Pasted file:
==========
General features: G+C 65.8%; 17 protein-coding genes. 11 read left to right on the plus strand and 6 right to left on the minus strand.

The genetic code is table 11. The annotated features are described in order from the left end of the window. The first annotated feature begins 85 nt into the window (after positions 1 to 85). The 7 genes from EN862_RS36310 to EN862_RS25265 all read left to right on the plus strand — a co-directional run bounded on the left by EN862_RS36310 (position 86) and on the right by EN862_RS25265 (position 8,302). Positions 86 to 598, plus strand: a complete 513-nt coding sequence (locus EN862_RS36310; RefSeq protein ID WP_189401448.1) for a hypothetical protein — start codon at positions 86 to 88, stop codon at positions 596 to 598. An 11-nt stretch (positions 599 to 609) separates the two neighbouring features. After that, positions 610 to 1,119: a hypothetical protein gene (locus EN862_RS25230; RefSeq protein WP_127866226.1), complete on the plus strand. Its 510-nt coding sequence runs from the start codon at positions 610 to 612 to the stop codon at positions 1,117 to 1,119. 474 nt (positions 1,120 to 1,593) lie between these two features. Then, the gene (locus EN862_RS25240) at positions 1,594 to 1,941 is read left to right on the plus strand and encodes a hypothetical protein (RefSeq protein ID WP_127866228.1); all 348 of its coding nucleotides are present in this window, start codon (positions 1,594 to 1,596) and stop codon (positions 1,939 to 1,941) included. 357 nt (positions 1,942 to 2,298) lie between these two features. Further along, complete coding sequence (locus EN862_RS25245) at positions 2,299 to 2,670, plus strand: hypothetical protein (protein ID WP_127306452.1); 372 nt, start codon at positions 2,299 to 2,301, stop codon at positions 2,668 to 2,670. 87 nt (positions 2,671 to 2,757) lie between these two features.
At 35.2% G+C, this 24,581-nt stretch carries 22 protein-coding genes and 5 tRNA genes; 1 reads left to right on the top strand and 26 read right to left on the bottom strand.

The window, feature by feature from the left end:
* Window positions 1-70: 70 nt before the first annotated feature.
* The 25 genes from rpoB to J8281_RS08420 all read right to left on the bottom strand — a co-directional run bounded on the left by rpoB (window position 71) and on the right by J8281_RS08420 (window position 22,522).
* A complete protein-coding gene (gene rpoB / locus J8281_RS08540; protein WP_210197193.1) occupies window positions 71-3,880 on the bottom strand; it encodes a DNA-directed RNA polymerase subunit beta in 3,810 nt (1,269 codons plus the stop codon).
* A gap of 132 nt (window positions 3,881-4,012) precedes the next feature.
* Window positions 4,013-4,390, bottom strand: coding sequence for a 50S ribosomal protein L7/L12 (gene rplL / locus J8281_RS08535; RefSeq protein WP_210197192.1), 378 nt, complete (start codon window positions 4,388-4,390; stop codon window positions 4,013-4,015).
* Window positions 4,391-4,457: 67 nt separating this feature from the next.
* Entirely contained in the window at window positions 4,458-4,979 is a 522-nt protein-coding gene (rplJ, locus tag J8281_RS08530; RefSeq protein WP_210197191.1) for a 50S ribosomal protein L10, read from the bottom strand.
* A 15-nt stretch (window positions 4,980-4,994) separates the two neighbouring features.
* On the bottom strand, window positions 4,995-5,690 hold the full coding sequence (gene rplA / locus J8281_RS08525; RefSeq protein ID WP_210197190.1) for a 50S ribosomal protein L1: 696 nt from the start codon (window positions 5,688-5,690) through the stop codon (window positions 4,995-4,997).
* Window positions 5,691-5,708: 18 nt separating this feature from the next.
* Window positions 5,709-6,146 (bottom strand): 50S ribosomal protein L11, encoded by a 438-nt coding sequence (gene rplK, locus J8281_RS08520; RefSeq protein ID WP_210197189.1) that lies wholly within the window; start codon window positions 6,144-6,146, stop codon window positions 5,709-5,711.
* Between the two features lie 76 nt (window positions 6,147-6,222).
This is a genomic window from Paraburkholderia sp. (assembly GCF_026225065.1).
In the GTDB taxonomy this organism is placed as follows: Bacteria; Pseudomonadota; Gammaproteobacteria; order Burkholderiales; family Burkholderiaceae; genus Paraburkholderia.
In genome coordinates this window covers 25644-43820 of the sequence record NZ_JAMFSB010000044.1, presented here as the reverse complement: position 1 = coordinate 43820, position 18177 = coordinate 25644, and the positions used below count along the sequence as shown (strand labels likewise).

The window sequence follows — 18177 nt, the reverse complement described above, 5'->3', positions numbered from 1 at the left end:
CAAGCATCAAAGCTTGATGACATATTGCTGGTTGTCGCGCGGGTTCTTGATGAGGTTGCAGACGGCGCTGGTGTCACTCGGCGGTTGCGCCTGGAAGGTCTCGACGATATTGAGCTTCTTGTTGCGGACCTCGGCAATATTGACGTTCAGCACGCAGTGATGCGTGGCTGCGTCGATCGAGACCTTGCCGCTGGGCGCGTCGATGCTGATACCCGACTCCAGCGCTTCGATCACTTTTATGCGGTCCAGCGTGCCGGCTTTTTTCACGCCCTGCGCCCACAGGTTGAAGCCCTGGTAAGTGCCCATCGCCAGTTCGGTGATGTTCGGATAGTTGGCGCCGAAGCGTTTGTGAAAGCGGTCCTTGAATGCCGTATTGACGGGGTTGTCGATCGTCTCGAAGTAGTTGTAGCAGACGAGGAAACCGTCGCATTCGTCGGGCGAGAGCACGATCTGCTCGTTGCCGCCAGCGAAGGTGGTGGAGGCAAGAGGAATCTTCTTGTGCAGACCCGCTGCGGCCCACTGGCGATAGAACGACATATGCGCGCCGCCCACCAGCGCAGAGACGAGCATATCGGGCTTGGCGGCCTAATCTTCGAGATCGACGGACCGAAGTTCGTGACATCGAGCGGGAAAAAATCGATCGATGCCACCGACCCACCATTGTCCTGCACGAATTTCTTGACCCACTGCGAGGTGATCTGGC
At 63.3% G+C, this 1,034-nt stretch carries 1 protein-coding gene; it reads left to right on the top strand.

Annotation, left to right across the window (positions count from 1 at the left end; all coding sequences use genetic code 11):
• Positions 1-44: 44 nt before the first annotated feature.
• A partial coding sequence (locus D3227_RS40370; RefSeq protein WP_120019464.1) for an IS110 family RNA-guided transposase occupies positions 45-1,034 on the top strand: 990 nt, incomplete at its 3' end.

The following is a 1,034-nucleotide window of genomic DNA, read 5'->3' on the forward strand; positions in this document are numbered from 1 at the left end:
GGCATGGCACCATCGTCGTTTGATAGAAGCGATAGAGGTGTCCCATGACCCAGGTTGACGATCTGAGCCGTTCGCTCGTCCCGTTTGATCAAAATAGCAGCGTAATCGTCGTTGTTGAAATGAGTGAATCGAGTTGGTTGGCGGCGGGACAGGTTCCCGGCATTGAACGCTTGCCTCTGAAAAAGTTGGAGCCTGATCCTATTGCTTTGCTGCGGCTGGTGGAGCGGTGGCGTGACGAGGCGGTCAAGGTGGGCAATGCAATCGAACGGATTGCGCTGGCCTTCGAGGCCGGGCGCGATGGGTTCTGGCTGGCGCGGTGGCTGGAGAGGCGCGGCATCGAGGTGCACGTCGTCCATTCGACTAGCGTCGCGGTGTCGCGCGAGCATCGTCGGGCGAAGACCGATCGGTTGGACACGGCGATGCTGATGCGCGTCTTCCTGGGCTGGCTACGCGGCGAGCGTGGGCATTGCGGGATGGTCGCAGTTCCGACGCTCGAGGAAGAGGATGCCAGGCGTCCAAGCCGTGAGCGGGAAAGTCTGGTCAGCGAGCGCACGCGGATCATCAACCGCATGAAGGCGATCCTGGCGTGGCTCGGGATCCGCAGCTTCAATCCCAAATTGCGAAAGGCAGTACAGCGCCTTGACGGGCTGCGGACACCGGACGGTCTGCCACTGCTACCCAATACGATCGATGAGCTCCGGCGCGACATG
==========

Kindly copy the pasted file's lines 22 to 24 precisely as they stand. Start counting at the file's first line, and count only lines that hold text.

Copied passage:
At 63.3% G+C, this 1,034-nt stretch carries 1 protein-coding gene; it reads left to right on the top strand.

Annotation, left to right across the window (positions count from 1 at the left end; all coding sequences use genetic code 11):
• Positions 1-44: 44 nt before the first annotated feature.